With an average growth of 1.6% and median of 1.8% for the number of U.S. businesses, these numbers are almost double the growth of the U.S. population over the same time period and run counter to the argument that the U.S. has gotten less competitive (because of big business), or less entrepreneurial.

Again, interpret the data as you want, but this would be my commentary based on what these charts are showing us.

U.S. Corporate Profits After Tax

Next in-line would be corporate profits, which might be the most important indicator of economic development for investors. After all, one of the best investors of all-time Peter Lynch once said:

“I can’t say enough about the fact that earnings are the key to success in investing in stocks. No matter what happens to the market, the earnings will determine the results.”

Peter Lynch

So, increases in corporate profits should directly lead to stock market gains over the long run—which can further be compounded for shareholders by other value adding activities such as dividends, share buybacks, and acquisitions.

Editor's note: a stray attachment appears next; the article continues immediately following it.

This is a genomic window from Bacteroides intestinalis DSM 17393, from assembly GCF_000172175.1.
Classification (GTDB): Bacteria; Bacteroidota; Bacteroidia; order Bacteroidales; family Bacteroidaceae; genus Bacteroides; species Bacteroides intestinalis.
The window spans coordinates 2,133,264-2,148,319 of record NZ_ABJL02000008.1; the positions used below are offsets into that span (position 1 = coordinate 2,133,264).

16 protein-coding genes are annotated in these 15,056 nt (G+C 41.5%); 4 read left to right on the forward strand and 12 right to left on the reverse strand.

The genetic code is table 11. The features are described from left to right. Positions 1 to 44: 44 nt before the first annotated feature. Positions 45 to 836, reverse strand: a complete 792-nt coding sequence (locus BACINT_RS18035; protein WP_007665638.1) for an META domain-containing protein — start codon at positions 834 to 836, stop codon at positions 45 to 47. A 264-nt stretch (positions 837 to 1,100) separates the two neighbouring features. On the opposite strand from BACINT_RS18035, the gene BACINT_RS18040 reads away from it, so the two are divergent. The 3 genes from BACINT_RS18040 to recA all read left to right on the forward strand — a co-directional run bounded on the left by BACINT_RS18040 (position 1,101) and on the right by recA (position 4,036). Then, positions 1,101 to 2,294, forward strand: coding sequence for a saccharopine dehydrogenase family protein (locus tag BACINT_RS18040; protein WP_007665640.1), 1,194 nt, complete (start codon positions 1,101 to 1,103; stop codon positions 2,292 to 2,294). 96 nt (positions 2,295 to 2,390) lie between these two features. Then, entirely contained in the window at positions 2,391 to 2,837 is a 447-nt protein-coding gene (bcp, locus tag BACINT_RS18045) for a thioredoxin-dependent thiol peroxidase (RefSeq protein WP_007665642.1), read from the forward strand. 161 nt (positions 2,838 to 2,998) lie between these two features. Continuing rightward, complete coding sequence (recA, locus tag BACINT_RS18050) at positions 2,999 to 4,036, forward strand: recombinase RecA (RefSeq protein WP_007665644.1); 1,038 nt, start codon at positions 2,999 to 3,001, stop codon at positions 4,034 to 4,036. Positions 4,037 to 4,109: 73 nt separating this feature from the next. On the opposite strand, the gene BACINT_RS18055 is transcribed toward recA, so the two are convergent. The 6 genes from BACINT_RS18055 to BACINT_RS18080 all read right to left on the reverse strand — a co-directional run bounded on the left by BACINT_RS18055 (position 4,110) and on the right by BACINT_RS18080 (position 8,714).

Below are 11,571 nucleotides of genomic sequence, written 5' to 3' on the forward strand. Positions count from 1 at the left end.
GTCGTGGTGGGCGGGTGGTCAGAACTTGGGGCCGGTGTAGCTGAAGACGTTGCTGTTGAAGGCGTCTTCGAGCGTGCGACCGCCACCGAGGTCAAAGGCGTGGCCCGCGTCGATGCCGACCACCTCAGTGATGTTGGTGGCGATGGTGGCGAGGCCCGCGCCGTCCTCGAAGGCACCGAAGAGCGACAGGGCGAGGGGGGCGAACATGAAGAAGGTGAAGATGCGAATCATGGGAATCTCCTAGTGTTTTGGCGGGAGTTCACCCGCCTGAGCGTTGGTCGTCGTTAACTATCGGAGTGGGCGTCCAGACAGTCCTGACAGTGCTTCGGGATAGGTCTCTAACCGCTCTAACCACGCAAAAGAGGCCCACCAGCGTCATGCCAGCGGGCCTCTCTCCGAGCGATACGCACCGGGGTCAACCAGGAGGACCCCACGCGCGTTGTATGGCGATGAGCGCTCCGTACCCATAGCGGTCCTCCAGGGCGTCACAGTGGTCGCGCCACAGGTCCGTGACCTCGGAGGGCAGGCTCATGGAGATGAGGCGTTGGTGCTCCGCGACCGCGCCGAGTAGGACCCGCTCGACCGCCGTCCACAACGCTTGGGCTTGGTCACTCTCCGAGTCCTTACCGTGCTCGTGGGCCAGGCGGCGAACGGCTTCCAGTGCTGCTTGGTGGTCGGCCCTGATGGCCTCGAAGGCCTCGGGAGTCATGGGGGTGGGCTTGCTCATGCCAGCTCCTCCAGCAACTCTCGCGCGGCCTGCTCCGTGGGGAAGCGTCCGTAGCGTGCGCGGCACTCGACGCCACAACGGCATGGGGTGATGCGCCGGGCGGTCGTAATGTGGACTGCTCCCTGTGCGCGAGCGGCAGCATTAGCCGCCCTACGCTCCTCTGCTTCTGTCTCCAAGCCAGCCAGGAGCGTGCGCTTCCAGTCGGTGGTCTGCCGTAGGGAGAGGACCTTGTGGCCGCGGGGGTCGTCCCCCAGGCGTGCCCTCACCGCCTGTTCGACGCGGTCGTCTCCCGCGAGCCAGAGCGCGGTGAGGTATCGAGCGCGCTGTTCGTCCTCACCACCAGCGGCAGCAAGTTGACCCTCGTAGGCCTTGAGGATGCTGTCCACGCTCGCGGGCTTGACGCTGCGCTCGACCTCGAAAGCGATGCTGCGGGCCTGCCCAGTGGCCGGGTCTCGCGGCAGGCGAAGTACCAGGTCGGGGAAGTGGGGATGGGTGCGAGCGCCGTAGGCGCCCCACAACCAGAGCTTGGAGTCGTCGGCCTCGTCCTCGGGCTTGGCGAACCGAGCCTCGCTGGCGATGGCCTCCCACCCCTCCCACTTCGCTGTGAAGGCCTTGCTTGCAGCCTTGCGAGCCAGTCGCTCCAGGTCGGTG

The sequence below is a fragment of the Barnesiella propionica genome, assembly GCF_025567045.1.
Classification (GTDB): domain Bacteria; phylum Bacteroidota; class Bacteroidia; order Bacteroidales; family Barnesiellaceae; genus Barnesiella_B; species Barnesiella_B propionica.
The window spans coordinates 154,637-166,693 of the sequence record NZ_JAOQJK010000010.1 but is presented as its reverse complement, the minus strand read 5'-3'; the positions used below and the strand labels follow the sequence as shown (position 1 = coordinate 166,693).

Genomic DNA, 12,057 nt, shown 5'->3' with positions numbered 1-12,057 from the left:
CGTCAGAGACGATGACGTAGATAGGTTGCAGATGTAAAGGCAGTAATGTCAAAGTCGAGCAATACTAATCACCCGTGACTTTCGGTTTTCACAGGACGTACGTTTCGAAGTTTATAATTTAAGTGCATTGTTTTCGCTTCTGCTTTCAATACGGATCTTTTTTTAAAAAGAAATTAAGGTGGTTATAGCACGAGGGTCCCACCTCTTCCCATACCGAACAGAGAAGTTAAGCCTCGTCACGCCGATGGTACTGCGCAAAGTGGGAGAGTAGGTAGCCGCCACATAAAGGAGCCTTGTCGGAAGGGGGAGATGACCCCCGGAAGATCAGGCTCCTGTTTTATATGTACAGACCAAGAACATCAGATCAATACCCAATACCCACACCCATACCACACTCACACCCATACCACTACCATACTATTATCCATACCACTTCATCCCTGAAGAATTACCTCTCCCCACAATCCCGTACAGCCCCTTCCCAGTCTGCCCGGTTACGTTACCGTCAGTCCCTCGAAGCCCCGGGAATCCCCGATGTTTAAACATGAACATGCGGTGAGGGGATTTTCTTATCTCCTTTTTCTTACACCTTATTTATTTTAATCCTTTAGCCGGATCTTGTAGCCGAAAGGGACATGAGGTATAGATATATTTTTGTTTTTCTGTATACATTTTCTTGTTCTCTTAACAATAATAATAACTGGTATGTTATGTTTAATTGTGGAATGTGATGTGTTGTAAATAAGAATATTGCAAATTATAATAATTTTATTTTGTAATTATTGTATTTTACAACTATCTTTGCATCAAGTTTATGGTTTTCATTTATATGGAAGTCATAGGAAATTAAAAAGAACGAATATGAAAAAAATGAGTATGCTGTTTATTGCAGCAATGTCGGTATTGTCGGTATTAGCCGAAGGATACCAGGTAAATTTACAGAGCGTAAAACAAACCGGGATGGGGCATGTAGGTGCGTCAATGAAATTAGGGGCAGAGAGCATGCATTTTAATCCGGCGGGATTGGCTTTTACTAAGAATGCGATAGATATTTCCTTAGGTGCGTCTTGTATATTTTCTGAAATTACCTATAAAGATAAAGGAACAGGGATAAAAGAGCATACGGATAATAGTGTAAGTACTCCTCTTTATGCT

Notice how corporate profits (after tax) have been much more volatile compared to the other major economic indicators:

The average growth of 8.9% doesn’t accurately explain actual growth for U.S. Corporate Profits After Tax, in my opinion.

You can see that volatility in numbers can skew the averages. Taking the average of a group of values can be mis-representative because it takes just one extreme data point to disproportionately drag the overall average up or down.

In this case, corporate profits dropped from $1.3 trillion in 2007 to $721 billion in 2008, only to rebound back to $1.4 trillion in 2009. The average of those two growth values, -47.3% and 102.8% comes out to 27.8%, but the actual growth (from $1.3 trillion to $1.4 trillion over 2 years) is closer to 7%- 8%.

So, a calculation of the median of growth numbers gives us a better read on the true growth over a longer period of time—in this case, 5.8% for corporate profits over the last 25 years.

Like with the number of businesses/ lives, it seems that corporate profits have been higher than consumer spending and could continue this way in the future, which would be another bullish tailwind for those companies who sell goods and services b2b.